During the Gulf War, Denis Rousseau was working as a flight engineer for the Royal Canadian Air Force (RCAF).
He joined the RCAF in 1967, when he was 19 years old. He was living on a farm in Quebec at the time and one day his buddy looked up at a passing plane and told him they should go join the air force.

“Growing up on the farm, I didn’t even know the air force existed. We went to visit a base. My buddy ended up leaving, but I stayed,” said Rousseau, who spent the next 30 years serving in bases around the world.

He worked on just about every aircraft the air force maintains, including the Yukon Aircraft and the Interceptor nuclear bombers.

After being promoted to “flight engineer,” Rousseau was posted to Canadian Forces Base Uplands, in Ottawa, where he worked on the VIP squadron of aircraft that shuttled around heads of state and government movers and shakers. He went next to Canadian Forces Base Edmonton where he worked on the Hercules freight aircraft, which were used to train paratroopers.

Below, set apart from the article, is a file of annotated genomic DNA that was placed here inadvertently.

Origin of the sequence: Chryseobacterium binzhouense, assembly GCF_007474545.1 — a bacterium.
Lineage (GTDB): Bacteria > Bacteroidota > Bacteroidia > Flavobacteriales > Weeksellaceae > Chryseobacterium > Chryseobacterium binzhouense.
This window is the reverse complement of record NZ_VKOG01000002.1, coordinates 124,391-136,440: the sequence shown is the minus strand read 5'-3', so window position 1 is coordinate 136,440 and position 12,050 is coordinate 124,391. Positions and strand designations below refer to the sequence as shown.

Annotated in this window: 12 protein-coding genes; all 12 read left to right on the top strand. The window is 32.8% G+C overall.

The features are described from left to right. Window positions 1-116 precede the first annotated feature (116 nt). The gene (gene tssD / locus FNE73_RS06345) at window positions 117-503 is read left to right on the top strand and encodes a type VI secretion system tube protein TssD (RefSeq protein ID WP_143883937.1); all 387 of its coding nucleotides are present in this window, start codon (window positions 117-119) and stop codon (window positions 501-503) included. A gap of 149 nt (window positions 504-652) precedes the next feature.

“We trained troops all over the world and would go on exercises all the way up to Alert, in the North Pole, where we would deliver gas, food and medical supplies to the troops stationed there,” said Rousseau.

In 1998, the Berlin Wall was still up, when Rousseau was reassigned to a NATO unit that was tasked with patrolling the iron curtain. They would spend one week on patrol at a time and would land at a different base, in a different country each week.

“During the war in Sarajevo, we would bring food and blankets to Italy, for the troops. We would also bring back the prisoners and the wounded,” said Rousseau.

After retiring from the Air Force, Rousseau spent 13 years as a flight-testing engineer for Pratt and Whitney. He says it wasn’t a bad career path for a farm boy from Quebec.